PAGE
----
My pal Syd wrote a great response to this edition of the Lefsetz Letter. And as someone who’s spent the last 8 years listening to mostly unsolicited demos at a major record label, a PRO, and now a publishing company, while I understand the frustration that bad music or inconsiderately presented material can bring to my day, Syd - in my opinion - is 100% right.
It’s easy to tell someone “no thank you” when they solicit you in any aspect of life (yes, even for a party you don’t want to go to). It’s JUST as easy to tell them “take me off of your list” (and easier still to click “unsubscribe”/”unfriend”/et al).
I think there’s a problem with how songwriters present themselves to “the industry,” but it’s a lot easier to say what NOT to do than what TO do. But that’s another conversation for another time.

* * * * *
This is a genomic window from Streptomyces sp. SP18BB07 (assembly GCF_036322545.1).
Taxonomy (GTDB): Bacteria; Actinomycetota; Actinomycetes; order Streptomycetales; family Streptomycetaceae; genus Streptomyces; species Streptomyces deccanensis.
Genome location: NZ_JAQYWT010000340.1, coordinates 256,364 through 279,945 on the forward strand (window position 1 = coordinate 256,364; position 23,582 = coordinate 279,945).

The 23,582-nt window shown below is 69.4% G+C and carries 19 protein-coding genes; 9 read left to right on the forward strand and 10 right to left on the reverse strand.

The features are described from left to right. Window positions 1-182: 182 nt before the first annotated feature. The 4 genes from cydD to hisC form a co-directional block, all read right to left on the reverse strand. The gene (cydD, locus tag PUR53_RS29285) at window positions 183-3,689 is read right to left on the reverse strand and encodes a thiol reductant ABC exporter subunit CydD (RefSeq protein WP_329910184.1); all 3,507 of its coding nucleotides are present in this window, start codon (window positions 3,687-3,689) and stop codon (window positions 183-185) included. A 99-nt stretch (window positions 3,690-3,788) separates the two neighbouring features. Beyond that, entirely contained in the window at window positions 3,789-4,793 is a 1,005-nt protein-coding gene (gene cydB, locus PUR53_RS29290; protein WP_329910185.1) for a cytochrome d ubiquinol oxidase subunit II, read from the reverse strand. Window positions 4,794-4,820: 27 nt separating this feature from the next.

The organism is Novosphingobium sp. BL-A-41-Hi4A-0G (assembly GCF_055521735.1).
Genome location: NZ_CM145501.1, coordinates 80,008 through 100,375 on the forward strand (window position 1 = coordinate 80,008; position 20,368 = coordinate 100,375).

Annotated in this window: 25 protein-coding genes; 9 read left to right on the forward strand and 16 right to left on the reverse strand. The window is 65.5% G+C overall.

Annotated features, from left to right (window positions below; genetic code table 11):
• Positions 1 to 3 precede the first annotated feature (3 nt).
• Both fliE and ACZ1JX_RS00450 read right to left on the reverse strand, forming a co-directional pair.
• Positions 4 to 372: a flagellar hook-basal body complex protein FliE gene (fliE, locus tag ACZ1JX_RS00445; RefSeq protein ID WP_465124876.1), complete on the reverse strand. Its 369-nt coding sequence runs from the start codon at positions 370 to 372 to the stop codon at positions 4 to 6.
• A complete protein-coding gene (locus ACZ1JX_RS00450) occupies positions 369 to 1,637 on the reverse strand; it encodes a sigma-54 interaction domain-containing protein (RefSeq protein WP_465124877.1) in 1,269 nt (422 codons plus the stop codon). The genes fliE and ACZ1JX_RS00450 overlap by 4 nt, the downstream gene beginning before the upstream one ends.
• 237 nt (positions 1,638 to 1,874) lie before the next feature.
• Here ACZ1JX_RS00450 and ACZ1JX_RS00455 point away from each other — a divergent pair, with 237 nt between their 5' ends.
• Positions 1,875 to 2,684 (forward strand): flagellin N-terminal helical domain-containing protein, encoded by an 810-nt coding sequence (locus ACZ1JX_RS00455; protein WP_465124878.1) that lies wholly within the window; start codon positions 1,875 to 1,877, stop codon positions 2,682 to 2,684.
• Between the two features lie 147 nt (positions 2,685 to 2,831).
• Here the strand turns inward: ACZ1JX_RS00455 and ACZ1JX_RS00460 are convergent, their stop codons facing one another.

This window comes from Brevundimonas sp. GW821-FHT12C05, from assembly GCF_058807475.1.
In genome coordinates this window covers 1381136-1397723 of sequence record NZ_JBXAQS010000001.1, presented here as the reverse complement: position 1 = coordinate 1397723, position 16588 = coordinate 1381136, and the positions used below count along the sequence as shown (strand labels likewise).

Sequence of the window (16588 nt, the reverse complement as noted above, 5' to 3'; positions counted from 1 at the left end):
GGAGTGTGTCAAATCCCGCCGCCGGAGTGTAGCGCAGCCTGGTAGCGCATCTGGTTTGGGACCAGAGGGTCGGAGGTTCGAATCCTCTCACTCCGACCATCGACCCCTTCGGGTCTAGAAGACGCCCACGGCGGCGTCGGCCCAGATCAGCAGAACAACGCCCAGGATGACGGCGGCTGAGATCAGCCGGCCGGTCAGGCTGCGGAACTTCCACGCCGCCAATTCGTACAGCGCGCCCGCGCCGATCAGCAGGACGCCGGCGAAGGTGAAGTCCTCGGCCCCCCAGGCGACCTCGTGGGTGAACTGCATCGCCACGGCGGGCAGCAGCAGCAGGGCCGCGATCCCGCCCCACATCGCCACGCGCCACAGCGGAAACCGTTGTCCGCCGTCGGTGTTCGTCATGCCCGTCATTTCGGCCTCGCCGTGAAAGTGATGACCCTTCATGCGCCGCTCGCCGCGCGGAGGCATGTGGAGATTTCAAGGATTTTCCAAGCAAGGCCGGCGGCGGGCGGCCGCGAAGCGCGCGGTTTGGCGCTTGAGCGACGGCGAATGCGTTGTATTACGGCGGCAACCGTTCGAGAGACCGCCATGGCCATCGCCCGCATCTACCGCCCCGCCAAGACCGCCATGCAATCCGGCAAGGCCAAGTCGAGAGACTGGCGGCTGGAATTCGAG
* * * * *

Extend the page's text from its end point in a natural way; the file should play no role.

If I could say I never heard anything good that was unsolicited, I would. But I can’t. And if I’m to preach what I practice, I’d have to say that it never hurts to ask.
"Comments are Closed" at Lefsetz.com, but take a(nother) minute and listen:
(Written late last night, April 5, 2012)
I had what counts as a great day in the music business today. Records I’ve worked on are coming out better than I dreamed, my band’s summer tour is coming together and I have been re-energized by my recent vacation.
Today our little record label found…